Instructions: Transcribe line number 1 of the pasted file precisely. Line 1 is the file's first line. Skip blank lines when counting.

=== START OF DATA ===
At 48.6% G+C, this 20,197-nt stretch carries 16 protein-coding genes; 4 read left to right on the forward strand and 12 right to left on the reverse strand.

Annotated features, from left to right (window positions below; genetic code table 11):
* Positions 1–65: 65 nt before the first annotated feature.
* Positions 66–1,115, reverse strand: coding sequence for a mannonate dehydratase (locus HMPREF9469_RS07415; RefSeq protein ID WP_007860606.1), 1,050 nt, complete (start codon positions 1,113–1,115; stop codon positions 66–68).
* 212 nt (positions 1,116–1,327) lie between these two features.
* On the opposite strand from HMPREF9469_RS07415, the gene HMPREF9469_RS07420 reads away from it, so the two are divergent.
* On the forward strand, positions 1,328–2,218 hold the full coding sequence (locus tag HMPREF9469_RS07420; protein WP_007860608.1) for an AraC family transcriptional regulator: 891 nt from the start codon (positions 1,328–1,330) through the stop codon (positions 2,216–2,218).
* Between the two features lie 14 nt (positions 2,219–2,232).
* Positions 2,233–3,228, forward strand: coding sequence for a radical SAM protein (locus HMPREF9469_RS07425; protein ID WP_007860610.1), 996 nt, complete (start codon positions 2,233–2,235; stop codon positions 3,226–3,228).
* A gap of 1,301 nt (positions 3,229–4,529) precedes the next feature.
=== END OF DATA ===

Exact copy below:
At 48.6% G+C, this 20,197-nt stretch carries 16 protein-coding genes; 4 read left to right on the forward strand and 12 right to left on the reverse strand.